Connacht resume their URC campaign after a lengthy November break when they travel to Thomond Park for another crunch interprovincial (Saturday 7.35pm ).
In a congested URC table, there is much to gain for both sides, with a single point separating the two Irish clubs in the bottom half of the URC table.
It will ensure a real full-blooded encounter as Munster find themselves in the unusual position of sitting in 14th place of 16 teams - Connacht are two places above, but with just one superior point.
Andy Friend's side know what to expect from a Munster outfit in this position, particularly having suffered a loss to Connacht by 20-11 in October.
Both will feature players involved in the November games, but Connacht is likely to be missing Mack Hansen, who remains a “long shot “ after taking a heavy knock.
“The guidance we’ve been given is that we can play [internationals] in seven of the next nine, and we can pick and choose when they are,” he says.
It is certainly the right occasion for Friend to field his in-form international players, including prop Finlay Bealham, who Friend says enjoyed “good dominance” in the scrum and “was heavily involved in winning that penalty” in Ireland's latest, but hard-fought win over Australia.
“I think it was a good Autumn Series for our fellas. It was great to see Cian Prendergast get his first cap during that block, and to see Gavin Thornbury and Caolan Blade staying with the senior squad through that programme. I thought Mack was a centimetre away from one of the great Irish tries, but it wasn’t to be unfortunately.”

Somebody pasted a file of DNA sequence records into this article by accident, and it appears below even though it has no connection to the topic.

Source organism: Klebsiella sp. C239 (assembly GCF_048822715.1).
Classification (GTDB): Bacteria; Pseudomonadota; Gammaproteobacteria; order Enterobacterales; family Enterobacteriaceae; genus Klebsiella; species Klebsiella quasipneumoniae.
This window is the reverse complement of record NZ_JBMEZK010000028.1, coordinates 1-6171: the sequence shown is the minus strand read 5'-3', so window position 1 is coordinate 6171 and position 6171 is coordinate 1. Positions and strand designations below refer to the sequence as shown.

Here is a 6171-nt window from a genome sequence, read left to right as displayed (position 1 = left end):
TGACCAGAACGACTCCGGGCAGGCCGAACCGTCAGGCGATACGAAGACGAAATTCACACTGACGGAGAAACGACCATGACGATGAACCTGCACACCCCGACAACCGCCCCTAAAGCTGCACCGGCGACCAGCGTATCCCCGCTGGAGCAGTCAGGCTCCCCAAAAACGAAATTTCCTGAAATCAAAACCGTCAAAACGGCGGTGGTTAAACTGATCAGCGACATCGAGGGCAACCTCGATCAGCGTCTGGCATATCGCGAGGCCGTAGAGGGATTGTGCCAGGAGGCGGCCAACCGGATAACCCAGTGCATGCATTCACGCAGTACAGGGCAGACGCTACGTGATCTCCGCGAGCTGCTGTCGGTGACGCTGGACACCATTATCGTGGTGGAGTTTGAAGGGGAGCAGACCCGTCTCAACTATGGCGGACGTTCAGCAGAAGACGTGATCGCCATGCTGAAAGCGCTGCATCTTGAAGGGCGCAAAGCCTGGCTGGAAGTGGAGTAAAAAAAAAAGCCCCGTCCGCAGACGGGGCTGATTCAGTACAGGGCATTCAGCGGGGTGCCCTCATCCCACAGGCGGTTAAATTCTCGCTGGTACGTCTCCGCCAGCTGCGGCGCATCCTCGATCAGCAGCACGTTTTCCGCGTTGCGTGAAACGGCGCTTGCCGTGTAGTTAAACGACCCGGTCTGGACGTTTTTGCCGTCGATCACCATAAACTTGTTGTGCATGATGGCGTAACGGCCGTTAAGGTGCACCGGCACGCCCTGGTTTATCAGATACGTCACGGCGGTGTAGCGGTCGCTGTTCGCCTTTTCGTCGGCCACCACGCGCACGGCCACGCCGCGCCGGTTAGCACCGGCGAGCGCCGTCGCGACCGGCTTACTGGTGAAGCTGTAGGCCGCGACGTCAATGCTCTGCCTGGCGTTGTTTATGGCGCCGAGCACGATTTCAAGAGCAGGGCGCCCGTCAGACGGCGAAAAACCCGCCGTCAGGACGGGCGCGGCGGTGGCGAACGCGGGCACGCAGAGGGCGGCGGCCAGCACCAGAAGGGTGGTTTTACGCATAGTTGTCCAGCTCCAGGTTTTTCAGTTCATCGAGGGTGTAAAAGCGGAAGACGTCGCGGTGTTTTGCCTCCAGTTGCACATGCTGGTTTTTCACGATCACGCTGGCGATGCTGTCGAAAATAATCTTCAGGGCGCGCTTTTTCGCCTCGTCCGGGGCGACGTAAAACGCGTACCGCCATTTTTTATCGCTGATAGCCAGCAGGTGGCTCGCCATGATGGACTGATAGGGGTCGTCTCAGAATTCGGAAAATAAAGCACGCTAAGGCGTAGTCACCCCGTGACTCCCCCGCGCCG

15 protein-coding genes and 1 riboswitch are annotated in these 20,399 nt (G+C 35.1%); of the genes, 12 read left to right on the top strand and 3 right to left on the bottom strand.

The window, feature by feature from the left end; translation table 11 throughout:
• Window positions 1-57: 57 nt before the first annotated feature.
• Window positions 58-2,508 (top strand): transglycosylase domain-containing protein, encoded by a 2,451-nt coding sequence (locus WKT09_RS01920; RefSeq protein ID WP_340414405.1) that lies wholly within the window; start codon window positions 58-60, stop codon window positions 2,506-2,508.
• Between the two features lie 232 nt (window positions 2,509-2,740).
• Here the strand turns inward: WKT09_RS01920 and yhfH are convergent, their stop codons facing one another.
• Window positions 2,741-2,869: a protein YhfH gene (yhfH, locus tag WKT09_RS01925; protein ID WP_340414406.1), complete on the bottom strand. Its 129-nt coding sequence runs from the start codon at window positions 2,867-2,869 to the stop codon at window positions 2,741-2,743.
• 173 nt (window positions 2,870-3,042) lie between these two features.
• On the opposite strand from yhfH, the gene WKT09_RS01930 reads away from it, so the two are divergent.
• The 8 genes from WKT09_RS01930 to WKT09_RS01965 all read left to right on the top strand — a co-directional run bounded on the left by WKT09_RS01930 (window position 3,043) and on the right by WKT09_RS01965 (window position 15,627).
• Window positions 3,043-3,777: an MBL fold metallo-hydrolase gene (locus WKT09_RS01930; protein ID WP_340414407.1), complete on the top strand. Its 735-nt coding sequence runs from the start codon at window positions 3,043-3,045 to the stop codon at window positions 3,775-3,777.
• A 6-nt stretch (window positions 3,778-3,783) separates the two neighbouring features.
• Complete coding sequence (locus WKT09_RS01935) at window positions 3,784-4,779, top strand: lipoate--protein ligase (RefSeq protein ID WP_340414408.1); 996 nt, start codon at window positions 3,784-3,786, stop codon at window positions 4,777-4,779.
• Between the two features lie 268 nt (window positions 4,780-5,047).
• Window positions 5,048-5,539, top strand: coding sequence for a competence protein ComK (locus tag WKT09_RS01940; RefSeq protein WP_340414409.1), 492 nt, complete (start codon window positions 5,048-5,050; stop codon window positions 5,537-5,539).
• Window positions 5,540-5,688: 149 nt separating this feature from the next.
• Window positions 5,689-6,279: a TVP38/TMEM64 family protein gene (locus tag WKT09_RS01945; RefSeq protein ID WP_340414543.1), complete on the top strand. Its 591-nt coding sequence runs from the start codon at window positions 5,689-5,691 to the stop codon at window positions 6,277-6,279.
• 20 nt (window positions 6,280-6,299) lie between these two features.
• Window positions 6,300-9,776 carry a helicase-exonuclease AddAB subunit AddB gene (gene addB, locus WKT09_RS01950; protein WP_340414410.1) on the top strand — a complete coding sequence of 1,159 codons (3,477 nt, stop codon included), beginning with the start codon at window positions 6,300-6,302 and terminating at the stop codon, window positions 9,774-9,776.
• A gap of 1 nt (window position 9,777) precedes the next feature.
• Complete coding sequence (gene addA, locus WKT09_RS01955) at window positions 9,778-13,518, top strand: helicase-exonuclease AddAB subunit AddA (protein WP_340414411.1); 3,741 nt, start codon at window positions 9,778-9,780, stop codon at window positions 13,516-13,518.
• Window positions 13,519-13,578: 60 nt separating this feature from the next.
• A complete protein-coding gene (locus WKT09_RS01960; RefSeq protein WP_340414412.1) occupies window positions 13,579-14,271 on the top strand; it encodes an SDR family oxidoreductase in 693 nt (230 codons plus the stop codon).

After a 10-day break during the international window, Friend says Connacht’s focus ahead of Munster has been “tidying a few areas that need sharpening up”, particularly the attack.
“We need to be far more clinical as a side that is the sixth best to get into the 22, but we’re certainly sitting down the bottom in terms of points scores, so that tells you that we are making errors when we get in the 22, and that has been a key focus, to tidy that up.
“We know we have a lot of work to do if we are going to come away with a win, and we’ve got a lot of work to do to make sure that happens,” says Friend, who officially confirmed his departure from the province at the end of his fifth season in charge.
With both sides desperate to make their way into the top half of the table, there is a greater intensity to this fixture, despite not yet halfway in the competition.
After a poor start to the season, Connacht finished round seven with three wins in the last four, including a 20-11 victory over Munster, ensuring this return fixture will have plenty of bite.
“We are all very aware of the first seven games, and I feel like we dug our way out of what was a little bit of a hole. Yet at the eight-game mark everyone is looking at it, saying, ‘Jesus, if you can win that one, or if you don’t win, it can put in either a healthy spot or a place of real disadvantage’, so our intention is to go there and win, and I believe we have a game plan to be able to do that. It’s now up to us to get the players in the right headspace and go there and execute.”